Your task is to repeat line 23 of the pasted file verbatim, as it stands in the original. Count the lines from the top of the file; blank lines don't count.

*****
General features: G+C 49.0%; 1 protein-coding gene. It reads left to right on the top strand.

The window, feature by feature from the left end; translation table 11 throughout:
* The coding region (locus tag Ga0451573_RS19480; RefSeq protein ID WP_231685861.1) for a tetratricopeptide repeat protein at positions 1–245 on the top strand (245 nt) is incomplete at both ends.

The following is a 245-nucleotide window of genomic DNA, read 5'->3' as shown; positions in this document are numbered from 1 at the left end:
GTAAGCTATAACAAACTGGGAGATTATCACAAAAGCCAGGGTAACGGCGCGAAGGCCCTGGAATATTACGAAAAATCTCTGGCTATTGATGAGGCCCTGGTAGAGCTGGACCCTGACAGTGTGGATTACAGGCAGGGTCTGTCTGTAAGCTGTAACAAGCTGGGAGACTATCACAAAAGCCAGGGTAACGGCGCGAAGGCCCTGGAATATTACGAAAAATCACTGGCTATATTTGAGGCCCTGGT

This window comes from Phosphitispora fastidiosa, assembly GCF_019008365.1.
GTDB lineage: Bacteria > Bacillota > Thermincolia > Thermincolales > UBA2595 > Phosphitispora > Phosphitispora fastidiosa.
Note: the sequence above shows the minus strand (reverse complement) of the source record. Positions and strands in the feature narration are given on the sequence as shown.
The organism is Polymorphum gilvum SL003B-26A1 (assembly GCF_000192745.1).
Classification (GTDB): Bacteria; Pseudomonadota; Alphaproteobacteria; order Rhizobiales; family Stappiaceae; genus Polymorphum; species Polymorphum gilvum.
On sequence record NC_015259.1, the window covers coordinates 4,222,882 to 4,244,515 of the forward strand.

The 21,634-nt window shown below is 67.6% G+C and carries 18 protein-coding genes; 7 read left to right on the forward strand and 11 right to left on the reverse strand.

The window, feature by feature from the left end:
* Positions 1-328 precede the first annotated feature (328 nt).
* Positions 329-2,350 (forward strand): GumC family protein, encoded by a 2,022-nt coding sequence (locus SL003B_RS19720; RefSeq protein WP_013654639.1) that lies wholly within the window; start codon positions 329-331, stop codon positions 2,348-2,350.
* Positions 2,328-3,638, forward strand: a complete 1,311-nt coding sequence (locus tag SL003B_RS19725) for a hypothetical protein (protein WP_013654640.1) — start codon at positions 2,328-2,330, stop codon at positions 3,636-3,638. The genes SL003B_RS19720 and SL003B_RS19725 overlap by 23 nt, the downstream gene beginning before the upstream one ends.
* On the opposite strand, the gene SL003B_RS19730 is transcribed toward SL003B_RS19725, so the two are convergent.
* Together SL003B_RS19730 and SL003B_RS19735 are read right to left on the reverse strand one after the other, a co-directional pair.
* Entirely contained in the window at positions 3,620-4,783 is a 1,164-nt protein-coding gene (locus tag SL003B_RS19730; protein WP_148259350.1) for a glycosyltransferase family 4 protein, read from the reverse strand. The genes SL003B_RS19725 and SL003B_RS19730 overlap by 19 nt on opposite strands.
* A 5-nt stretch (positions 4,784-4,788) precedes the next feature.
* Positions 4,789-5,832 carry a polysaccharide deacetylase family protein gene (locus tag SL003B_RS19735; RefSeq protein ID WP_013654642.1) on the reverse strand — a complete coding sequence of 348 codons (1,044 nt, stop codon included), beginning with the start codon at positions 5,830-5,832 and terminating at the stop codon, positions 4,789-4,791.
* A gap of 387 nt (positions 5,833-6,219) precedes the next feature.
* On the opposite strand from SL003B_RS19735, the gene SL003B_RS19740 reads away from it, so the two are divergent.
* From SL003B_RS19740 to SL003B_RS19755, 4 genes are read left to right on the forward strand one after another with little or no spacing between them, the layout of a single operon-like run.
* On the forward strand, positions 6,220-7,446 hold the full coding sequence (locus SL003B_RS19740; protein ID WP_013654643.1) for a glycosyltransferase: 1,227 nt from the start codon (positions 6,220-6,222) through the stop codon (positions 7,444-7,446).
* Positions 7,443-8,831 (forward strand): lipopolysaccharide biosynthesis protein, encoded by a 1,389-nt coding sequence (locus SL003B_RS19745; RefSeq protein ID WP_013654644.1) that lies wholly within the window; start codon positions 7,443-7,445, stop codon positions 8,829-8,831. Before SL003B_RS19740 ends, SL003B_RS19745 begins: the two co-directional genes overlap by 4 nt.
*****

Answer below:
* On the opposite strand from SL003B_RS19735, the gene SL003B_RS19740 reads away from it, so the two are divergent.